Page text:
Elements of the inspection module 40 are housed in an inspection station to which packages are brought and loaded for inspection in the course of serialization and at other times during their handling in the dispensary. As shown in
Constructed as part of the inspection station as shown in the circuit schematic diagram of
The image capture module includes cameras 70 mounted at positions where they capture an image from respective illuminated surfaces of the package when located at the inspection zone. The illumination and image capture modules are programmed to cycle through operation cycles so as to capture an image of each surface of the package. Packages are ideally placed into the inspection station at a location and with an orientation where, for a rectangular package and for reading printed characters from the package surfaces, each surface extends in a plane generally perpendicular to the direction of illuminating light and also generally perpendicularly to the viewing axis of a respective camera. In the
In an alternative embodiment of the invention, an inspection station 54 includes a package manipulation module 71 as shown in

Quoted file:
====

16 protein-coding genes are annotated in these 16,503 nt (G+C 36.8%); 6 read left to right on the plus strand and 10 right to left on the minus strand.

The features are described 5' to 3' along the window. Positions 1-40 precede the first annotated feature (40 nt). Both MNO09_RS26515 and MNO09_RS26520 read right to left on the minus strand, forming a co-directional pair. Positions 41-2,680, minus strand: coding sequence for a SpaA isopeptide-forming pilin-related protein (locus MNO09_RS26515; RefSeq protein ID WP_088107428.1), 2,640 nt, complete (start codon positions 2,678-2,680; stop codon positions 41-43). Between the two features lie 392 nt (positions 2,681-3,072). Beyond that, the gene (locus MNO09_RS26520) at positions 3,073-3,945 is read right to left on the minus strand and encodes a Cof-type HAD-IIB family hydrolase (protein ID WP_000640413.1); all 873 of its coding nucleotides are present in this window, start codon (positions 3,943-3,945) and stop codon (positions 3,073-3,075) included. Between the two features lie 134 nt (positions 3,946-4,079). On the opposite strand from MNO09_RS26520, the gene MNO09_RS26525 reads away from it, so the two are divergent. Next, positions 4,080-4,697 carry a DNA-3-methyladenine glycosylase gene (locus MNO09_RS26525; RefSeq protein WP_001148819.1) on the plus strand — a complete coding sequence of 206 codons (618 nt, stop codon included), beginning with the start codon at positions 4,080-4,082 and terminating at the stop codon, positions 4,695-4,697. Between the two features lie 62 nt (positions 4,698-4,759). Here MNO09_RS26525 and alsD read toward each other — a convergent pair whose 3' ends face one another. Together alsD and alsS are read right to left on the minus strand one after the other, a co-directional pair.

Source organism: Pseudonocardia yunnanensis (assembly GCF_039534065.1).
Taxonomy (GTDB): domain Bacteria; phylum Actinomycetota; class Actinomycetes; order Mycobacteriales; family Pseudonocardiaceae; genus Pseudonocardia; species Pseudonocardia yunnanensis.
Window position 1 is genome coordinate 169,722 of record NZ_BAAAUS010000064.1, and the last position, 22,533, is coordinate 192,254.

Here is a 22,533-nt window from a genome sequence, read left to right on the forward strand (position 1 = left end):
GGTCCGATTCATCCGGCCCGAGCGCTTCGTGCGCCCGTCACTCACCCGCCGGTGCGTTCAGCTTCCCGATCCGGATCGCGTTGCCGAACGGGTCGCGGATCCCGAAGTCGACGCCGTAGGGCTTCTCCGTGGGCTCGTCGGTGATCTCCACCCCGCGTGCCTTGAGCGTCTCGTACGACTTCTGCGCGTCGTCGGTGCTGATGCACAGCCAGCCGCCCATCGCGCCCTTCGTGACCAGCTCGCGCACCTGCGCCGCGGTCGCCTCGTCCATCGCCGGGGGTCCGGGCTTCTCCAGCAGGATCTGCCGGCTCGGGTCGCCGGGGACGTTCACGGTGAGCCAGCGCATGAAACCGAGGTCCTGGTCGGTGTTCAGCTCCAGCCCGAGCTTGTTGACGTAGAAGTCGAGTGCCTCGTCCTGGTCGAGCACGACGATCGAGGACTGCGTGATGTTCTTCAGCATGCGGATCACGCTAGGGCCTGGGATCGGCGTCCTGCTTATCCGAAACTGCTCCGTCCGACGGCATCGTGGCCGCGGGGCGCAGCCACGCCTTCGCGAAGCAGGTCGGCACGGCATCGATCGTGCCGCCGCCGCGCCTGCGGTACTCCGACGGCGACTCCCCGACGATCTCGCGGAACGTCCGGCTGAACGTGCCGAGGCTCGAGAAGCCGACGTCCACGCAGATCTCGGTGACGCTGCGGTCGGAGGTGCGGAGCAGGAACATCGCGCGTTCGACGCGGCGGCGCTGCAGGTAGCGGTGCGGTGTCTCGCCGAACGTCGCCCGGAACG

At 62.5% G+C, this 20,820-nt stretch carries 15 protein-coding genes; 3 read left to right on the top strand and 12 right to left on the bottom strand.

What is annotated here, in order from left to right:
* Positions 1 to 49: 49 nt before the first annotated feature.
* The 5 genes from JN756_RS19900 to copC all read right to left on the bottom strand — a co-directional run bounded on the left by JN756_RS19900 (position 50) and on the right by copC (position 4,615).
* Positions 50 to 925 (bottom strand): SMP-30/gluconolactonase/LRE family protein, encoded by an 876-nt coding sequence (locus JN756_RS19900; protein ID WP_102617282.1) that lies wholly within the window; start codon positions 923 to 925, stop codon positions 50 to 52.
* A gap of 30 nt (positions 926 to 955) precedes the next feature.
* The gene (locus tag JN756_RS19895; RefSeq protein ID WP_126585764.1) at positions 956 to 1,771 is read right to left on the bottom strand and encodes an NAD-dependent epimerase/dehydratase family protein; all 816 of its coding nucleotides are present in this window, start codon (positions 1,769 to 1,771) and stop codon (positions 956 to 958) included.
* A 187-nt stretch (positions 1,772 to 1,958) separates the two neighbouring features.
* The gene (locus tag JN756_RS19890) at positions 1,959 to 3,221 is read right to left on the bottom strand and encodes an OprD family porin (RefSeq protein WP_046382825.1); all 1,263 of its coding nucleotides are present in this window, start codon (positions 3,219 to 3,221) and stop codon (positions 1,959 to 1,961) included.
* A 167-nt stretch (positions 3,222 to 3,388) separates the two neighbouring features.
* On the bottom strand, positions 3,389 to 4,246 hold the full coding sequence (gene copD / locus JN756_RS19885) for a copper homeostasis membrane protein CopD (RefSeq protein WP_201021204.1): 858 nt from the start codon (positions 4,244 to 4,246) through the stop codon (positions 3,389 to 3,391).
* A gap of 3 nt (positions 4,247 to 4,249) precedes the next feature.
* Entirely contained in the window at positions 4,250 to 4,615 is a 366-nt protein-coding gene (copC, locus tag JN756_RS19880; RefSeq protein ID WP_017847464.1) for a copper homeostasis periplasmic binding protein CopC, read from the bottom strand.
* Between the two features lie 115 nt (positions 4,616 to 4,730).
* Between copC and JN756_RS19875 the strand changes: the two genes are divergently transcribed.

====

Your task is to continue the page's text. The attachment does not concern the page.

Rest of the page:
In a further modification of the manipulation module, the inspection station has a bay defined by three mutually perpendicular plates having an apex point. The pick head control is programmed to drive a package inserted into the inspection zone as far as possible into the bay towards the apex point with the package resting against the interior faces of the plates. The plates are transparent and cameras 70 are positioned on a side of respective plates remote from the bay interior. Each of the cameras has a field of view and depth of focus so as to span a predetermined area of the interior face of the corresponding plate. In this way, when a package is driven into position in the bay it is automatically at a position to obtain an image of each of its three ‘contact” surfaces. Following imaging of the three faces, the package is gripped by an arrangement similar to that shown in